Landmarking designation is alleged to violate RLUIPA

Guest Post by Tavo T. True-Alcala

A brewing dispute in Yonkers, NY has led the Islamic Community Center for Mid Westchester (ICCMW) to allege that Yonkers violated ICCMW’s rights under RLUIPA, and the First and Fourteenth Amendments of the United States Constitution.  The controversy began in the summer of 2015 when ICCMW submitted an application to undertake certain renovations at a property it owns within a residential district.  According to the complaint, the renovations are necessary so it can operate the property as a Mosque.  ICCMW, however, claims that it is now prevented from making necessary repairs because the City, after a petition by the Colonial Heights Association of Tax Payers (CHAT), designated the property as a historic landmark.  ICCMW now seeks a preliminary injunction “declaring the landmark designation discriminatory and void.”

ICCMW claims that it was opposed at every turn by CHAT, a group of local residents who had allegedly opposed similar religious projects in the past.  ICCMW argues that CHAT’s actions were motivated by prejudice and that, since a Mosque is a permitted use, CHAT settled on historic landmark designation as the way to force ICCMW to look elsewhere.  CHAT’s initial application was deemed insufficient, and ICCMW believes that even the approved application fails to establish that the property meets even one of the four historic designation criteria, which are that a building must:  be associated with persons or events of historic significance; be illustrative of historic growth and development; embody distinctive characteristics or be the work of a master; or contain unique architectural, archaeological, or artistic qualities.

In its request for injunctive relief, ICCMW reviews these criteria, and explains why its property does not meet any of the above standards.  It contends that the designation of its house based on reasons other than those legally allowed is no more than a pretext to accomplish a prejudiced and discriminatory agenda.

The obvious question presented by ICCMW’s petition is whether its request for relief is ripe—ICCMW has not applied to the City’s Landmark Preservation Board for a certificate of appropriateness to conduct the repairs and renovations it deems necessary for Mosque operations.  Addressing this point, ICCMW states:  “The landmark designation restricts ICCMW’s free will to construct and have a house of worship bearing all characteristics of a Mosque of their choice, either presently or in the future.  It curtails their ability to renovate the property.  The Muslim population in Colonial Heights has grown, and they have no house of worship nearby, hence the demand for a Mosque in Colonial Heights is ripe.”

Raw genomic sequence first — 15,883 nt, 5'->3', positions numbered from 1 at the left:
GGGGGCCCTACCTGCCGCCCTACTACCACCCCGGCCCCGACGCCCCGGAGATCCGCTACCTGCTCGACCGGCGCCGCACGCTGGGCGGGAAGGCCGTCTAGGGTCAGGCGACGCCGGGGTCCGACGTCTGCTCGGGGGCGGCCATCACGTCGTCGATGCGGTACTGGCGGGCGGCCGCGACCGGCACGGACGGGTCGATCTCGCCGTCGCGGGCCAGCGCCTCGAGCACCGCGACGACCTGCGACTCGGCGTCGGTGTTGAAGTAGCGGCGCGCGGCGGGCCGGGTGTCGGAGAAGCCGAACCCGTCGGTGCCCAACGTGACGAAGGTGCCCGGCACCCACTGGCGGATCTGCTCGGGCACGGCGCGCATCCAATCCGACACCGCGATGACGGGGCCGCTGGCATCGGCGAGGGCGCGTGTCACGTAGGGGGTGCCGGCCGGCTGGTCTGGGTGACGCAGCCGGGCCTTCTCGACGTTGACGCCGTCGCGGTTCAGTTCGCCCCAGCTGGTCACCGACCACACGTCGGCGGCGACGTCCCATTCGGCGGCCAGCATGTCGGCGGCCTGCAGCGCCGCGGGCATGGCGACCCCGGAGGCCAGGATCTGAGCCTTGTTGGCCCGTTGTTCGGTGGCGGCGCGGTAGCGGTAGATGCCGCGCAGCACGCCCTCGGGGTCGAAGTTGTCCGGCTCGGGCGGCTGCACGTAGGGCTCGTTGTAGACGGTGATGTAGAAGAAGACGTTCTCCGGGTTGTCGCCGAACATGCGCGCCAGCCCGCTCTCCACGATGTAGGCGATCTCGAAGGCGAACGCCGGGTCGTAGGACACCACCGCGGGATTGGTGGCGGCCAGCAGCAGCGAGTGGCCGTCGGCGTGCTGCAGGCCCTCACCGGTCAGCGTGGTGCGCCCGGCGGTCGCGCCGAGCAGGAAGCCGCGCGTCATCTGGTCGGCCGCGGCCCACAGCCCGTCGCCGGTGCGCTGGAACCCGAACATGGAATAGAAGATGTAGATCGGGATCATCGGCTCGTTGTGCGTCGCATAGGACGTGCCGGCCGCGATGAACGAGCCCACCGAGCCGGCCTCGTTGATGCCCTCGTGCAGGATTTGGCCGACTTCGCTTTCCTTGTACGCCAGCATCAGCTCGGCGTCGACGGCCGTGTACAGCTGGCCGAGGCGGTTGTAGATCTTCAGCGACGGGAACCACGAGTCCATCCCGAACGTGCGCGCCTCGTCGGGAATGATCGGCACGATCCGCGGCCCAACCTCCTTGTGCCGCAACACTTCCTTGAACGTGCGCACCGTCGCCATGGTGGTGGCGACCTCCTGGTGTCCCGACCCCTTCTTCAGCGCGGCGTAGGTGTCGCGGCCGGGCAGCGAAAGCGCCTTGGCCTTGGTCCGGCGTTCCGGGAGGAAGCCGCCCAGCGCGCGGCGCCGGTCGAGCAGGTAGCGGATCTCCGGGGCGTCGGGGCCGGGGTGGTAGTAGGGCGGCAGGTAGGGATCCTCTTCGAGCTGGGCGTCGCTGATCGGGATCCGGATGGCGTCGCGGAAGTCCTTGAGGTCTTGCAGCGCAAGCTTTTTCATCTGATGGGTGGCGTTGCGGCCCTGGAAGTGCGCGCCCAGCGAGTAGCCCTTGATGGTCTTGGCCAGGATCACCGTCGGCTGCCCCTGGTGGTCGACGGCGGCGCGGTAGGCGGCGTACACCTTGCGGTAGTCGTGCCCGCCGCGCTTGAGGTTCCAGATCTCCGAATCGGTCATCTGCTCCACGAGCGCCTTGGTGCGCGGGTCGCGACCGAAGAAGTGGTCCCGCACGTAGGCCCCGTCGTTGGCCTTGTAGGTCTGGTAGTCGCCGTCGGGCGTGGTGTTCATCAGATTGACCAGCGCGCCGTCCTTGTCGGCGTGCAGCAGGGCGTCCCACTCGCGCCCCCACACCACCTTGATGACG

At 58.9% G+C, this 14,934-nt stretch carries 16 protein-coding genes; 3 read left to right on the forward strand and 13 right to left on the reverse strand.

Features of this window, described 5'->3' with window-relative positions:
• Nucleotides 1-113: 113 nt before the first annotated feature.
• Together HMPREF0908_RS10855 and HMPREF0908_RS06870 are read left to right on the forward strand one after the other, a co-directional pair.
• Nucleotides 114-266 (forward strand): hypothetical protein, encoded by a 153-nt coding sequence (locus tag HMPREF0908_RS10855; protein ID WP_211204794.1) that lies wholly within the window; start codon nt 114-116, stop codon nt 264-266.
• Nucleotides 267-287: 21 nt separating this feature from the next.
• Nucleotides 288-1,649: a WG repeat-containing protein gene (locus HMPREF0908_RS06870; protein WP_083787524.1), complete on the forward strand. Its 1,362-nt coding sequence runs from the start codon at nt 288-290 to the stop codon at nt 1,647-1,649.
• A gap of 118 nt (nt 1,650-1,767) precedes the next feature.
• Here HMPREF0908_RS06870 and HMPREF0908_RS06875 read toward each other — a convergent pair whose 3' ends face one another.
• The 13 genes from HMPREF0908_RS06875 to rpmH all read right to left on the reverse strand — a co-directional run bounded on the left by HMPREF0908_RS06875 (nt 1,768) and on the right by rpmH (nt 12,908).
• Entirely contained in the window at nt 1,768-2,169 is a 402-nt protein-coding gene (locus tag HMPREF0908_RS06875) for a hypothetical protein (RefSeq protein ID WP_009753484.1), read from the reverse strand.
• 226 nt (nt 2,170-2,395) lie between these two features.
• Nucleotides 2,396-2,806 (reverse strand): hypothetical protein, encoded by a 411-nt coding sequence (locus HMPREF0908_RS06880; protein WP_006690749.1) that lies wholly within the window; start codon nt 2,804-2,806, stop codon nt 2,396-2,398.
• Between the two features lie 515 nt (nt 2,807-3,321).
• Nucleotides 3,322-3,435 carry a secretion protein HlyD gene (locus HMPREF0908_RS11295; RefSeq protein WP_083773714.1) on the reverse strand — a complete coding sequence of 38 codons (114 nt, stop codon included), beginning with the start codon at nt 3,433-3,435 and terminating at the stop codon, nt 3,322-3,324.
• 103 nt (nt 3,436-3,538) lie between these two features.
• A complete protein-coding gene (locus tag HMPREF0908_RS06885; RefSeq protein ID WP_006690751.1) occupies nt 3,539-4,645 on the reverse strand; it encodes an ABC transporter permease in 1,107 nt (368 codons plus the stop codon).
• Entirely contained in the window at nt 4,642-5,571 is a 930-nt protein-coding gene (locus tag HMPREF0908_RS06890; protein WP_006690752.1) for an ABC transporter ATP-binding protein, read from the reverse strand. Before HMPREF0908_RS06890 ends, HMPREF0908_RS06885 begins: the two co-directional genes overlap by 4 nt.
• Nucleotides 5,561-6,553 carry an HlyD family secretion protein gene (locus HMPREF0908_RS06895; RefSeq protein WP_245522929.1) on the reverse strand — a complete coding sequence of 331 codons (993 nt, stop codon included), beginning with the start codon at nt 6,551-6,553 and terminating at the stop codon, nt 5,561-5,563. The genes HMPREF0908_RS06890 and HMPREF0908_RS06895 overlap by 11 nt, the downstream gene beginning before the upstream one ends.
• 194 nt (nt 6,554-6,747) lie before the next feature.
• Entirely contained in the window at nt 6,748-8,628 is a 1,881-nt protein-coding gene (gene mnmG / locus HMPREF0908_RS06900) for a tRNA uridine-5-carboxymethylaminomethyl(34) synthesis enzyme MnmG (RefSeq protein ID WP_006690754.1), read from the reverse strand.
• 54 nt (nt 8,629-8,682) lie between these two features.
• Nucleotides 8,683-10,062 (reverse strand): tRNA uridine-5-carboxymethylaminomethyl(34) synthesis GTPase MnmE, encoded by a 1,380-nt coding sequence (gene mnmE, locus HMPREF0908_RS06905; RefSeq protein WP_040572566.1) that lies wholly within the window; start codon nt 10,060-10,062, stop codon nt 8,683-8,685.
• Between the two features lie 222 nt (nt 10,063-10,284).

This NBC News article about the case includes a photograph of ICCMW’s Yonkers property.

Nashville Islamic Center Claims Tax Rules Impose Unfair Burden

Guest Post by Tavo T. True-Alcala

The Islamic Center of Nashville (ICN) recently filed a federal complaint and request for declaratory judgment against the State of Tennessee, the Metropolitan Trustee of Nashville, and the Tennessee State Board of Equalization after it was denied a request for retroactive property tax relief.

Since 1995, ICN has operated a religious school, the Nashville International Academy (NIA), an independently operating but related entity. To finance a new educational building, while still adhering to the Islamic tenet against interest-bearing loans, ICN entered into an Ijara agreement through which an entity related to Devon Bank held the property’s title until payments on the finance agreement were complete. The agreement lasted from August 2008 until October 2013, during which time ICN and NIA exclusively operated on the property, with no oversight by Devon Bank or its related entities. During this time no taxes were paid by the Bank or its related entities on the property, nor did it take any depreciation on the property for tax purposes.

In February 2014 ICN applied for a property tax exemption for the building, to be applied retroactively, seeking continuity of exempt status as provided by Tenn. Code Ann. 67-5-212(b)(3)(B). The tax exempt status was denied for the period prior to October 2013, when the Ijara payments were ongoing, but granted from that time onward. ICN appealed the decision before an Administrative Law Judge (ALJ) in January 2015, and after receiving an unfavorable ruling, appealed again to the Tennessee Assessment Appeals Committee, which also found that ICN was not entitled to the exemption prior to October 2013 due to the transfer of property in the Ijara agreement. Despite the adverse rulings, the ALJ and Appeals Committee expressed some degree of sympathy with ICN and discomfort that the law did not accommodate the religious need for Ijara agreements.